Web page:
Roll & Go
Songs of the Seas by Roll & Go

The romantic image of a tall ship outward bound would not be complete without the sounds of the crew echoing across the waters as they sing their worksongs while hauling up the anchor and setting the sails:

Heave a pawl, oh, heave away,
Way, hey, roll an' go!
The anchor's on board
An' the cable's all stored,
To me rollicking, randy, dandy-o!


Roll & Go is a Maine group of men and women who love to sing "sea shanties" and other songs of the sea. Over the past 20 years their spirited performances have earned them a growing reputation among festival and concert goers in Maine and New England.

The group has been featured at the Mystic Sea Music Festival (CT), the Great Schooner Race in Penobscot Bay, the Maine Festival, the Maine Maritime Museum in Bath, the Portsmouth Maritime Festival (NH), the Pilgrim Museum & Monument in Provincetown (MA), as well as many tall-ship special events and community concerts. The shanties are sung unaccompanied, combining strong solo work with tight harmonies on the refrain and chorus. The ballads are generally backed up by banjo, guitar, concertina, washtub bass and/or penny whistle.

In 2002 they released their first CD, Outward Bound. Their second CD, Rolling Down to Sailortown, was released in 2006 and their most recent CD, Look Out!, was released in 2010.

Roll and GoThe current roster of five people is a diverse mix of individuals. Eli Dale of Portland is an administrative assistant. Norris Dale of Portland is a quality control engineer. Dick Dufresne of Kennebunk is a retired high school guidance counselor. Charlie Ipcar of Richmond is a landlord and energy efficient housing developer. Jeff Logan of Portland is an acupuncturist.

Life on the sea was often short, brutal, lonely, and joyless for sailors, except for strong drink, flashgirls and the solace of song. The songs they sang were generally for fun or to help with their work. Their recreational songs, called fo'c'sle or forebitters, were likely to be sung either in the crew's quarters below or, in good weather, up on the fo'c'sle head with the singer sitting on the forebitts and the crowd off-watch lolling about. These songs tend to tell a good tale, sometimes ribald, sometimes wistful or melancholy. Their work songs, called shanties, are usually fairly short with solo lines and hearty choral refrains essential for raising the anchor, pumping the bilge or working the sails. With shanties the sense of words is less important than the rhythm that helped the sailors to time their movements, to heave or haul together. Nowadays, both kinds of songs are more often sung ashore than at sea. The fo'c'sle songs keep their popularity because of their lusty lyrics, outrageous storylines, or historical content. The shanties are enjoyed chiefly because they give everyone a chance to join in heartily.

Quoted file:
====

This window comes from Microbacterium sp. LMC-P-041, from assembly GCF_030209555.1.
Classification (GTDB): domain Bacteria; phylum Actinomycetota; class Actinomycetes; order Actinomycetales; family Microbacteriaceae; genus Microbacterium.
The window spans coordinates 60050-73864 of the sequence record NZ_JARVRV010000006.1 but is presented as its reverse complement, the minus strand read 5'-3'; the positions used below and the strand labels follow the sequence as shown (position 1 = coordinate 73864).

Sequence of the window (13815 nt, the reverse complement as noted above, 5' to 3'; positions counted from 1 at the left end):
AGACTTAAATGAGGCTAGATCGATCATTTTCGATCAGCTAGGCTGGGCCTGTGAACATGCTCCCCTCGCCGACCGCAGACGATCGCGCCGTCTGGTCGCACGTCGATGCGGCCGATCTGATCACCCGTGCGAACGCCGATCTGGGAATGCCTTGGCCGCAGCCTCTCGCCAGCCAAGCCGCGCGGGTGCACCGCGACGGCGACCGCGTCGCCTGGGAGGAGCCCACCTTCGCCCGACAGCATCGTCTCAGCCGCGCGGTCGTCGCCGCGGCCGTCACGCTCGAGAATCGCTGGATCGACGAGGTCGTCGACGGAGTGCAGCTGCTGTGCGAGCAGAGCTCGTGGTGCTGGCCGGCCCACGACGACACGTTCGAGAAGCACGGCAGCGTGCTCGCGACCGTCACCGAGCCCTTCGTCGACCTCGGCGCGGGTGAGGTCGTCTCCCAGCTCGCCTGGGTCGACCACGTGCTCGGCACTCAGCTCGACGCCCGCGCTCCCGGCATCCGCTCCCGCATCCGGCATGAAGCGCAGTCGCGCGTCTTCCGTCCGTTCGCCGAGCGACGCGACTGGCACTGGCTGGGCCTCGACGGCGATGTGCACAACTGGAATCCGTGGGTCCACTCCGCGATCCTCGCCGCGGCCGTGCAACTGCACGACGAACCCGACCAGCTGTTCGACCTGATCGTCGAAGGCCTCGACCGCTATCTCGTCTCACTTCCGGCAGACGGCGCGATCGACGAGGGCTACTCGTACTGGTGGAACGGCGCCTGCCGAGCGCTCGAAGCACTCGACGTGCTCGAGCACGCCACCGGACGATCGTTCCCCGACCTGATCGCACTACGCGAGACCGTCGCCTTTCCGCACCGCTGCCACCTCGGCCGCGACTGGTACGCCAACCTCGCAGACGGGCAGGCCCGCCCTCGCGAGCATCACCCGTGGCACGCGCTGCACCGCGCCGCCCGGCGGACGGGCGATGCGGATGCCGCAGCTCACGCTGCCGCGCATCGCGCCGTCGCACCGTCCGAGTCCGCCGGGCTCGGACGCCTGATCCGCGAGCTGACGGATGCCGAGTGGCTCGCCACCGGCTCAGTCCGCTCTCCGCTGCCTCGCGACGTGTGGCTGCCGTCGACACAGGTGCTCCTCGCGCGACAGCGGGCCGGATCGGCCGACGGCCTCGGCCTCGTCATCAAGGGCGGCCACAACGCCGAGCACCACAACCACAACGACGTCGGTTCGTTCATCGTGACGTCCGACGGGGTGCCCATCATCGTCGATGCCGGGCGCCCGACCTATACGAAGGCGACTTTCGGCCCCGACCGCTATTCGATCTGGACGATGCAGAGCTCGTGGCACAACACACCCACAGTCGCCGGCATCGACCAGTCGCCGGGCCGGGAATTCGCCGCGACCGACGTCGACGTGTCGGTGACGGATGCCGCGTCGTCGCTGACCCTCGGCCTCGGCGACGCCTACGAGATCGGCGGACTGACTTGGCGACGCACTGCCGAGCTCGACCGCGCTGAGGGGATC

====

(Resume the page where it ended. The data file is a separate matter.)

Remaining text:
With Roll & Go you'll hear the old songs brought back to life, and some newer songs that highlight current conditions in our merchant marine and fishing industry. Whether you're young or old, you're bound to have a lot of fun!

More info:
ipbar@gwi.net
download this press release

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picture of Roll and Go beside an anchor at Mystic Seaport

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Roll & Go at Anchor
Mystic Sea Music Festival 2006
Photographed by Judy Barrows
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Picture of Roll and Go on the main stage at the Mystic Sea Music Festival

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Roll & Go at Light House Point
Mystic Sea Music Festival 2006
Photographed by Wendy West


7/1/2011

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